Pride: Matthew Warchus’ Winning Tale of Gays and Mine Strikers (GLBTQ)

pride_posterMatthew Warchus, better known for his theater work, makes an impressive leap forward as a film director with “Pride,” a charming and poignant film that captures a unique moment in history.

At its Cannes Film Fest world premiere, “Pride” received standing ovation and cheers from quite a diverse group of viewers, some young or students.

The idea of a union between working class miners and lesbians and gays sounds bizarre, absurd, if not downright  improbable. But that’s exactly what happened in 1984, during the height of the Iron lady (Margaret Thatcher) regime, when a group called Lesbians and Gays Support the Miners raise money for a small Welsh community during the miners’ strike, resulting in a poignant coalition and greater mutual understanding.

Living up to its title, the movie will make you feel good to be alive and alert to political matters outside your narrow and immediate socio-economic interests. And if you happen to be gay or lesbian, Pride will make you feel proud (or prouder) of your sexual orientation.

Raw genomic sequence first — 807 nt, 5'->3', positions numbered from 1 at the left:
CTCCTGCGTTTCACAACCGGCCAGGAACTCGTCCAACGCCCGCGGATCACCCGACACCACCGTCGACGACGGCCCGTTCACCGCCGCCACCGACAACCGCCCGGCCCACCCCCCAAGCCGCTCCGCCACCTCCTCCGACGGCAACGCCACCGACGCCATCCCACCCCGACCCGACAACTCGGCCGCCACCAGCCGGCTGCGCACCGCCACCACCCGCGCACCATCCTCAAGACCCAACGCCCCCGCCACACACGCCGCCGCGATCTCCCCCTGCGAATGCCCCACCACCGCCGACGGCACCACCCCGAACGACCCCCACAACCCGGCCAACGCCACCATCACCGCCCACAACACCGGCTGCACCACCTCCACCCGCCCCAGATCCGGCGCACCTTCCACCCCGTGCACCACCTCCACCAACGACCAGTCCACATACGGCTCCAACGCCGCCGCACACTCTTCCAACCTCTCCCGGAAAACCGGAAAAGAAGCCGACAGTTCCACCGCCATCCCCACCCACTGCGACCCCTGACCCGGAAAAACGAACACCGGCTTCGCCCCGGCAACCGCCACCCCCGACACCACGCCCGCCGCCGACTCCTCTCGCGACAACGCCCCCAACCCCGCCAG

Many of the characters portrayed in the film are based on real-life activists, some of whom attended the showing in Cannes.

pride_3The protagonist-narrator, though is a fictional character named Joe (George Mackay), a middle class gay man who is not completely out. Joe introduces himself with the words “The thing is, I’m from Bromley…”

Several of the terrific cast members are distinguished actors on the order of Paddy Considine, Oscar nominee Imelda Staunton (“Vera Drake”), and Bill Nighy, known for his comedic performances (too many to name here) but here cast almost against type as an elderly historian, who has buried a secret.

Ben Schnetzer is excellent as Mark, the most committed activist, and Dominic West is equally impressive as Jonathan, an actor with some great disco moves.

The film’s very last scene, which depicts the Welsh miners, with historic banners and brass band, as they lead the 1985 gay pride march through the streets of multi-cultural London is so touching that it may reduce you to tears.

pride_2Since this heroic saga took place three decades ago, the end captions, offering updates on the lives of the real-life participants, is a very good idea.

 

 

End Note:

Matthew Warchus is the successor of disgraced American actor Kevin Spacey as artistic director of the prestigious Old Vic theater.